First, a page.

As part of its RiserSafe program, Concert Technologies recently produced a document describing a solution to a widespread problem: the lack of pathway space in a building riser. In the document titled “Building Infrastructure Challenges—Innerduct,” Concert explains the conundrum that arises when building occupants require the use of innerduct when deploying fiber-optic cable in a riser. “While the use of innerduct was at one time strongly encouraged due to the historically fragile nature of fiber-optic cabling, such is no longer the case,” the document says. “Fiber-optic cabling is far more resilient today than it was when it was first being deployed,” Concert continues. “Its bend radius is more forgiving, its jacketing is more protective, and even unarmored, jacketed fiber can now be considered safe from harm when deployed in an infrastructure that is actively monitored and managed.”
The company further points out that no ICT standard requires the installation of innerduct along with fiber-optic cabling. Importantly, in an environment such as a multi-tenant commercial building, “Carriers often will come in with their own requirement that their fiber travels alone through its own innerduct, and no other cabling is permitted to share the same space,” Concert emphasizes. This practice results in a single fiber-optic cable, housed within innerduct, occupying a significant portion of a 4-inch riser conduit.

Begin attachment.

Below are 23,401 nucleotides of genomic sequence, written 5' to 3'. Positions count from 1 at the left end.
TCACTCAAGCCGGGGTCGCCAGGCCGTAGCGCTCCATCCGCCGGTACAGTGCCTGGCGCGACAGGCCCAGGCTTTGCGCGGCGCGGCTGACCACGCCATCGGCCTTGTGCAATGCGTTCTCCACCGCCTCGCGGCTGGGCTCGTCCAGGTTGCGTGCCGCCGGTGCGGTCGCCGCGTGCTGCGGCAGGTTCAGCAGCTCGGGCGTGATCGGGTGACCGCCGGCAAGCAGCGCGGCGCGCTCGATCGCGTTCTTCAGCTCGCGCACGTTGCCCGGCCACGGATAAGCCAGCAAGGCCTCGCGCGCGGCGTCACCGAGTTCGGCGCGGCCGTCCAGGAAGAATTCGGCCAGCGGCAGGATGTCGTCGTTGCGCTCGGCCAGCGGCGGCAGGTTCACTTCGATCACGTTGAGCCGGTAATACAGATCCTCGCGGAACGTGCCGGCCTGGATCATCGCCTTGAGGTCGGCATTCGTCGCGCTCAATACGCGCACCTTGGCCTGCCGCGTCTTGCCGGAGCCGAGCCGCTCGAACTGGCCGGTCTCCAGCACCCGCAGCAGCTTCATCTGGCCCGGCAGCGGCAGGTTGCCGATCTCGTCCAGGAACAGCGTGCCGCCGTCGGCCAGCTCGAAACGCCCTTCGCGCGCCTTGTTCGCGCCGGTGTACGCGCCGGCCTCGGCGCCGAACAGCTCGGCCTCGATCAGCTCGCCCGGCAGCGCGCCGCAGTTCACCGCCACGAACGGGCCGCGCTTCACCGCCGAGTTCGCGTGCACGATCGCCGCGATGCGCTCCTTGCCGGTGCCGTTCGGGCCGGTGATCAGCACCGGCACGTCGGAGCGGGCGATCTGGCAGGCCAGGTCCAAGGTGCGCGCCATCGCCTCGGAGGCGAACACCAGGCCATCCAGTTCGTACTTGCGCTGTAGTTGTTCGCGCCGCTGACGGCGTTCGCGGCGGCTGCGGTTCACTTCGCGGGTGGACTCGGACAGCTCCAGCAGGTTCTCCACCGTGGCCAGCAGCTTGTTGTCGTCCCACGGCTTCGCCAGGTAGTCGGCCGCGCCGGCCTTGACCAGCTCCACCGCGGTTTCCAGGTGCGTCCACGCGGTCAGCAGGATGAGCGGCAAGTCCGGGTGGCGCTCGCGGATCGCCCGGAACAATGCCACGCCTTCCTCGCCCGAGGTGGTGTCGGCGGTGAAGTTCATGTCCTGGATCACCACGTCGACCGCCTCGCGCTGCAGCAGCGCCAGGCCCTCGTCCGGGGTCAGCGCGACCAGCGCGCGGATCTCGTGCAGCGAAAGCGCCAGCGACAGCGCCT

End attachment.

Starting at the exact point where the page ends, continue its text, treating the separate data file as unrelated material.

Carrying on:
Concerning the aforementioned carrier requirements, Concert states, “It is important to understand that the carrier is bound to abide by your site’s requirements. If your property were to dictate ‘No innerduct shall be used,’ [or some alternative language] to save core holes, conduits, and other restrictive pathway spaces, that property requirement would override the desires of the carrier.”
The guidance provided here is part of a white paper from Concert Technologies titled “Impact of IoT Infrastructure for Commercial Real Estate Multi-Tenant Properties.” You can visit RiserSafe's resource library here.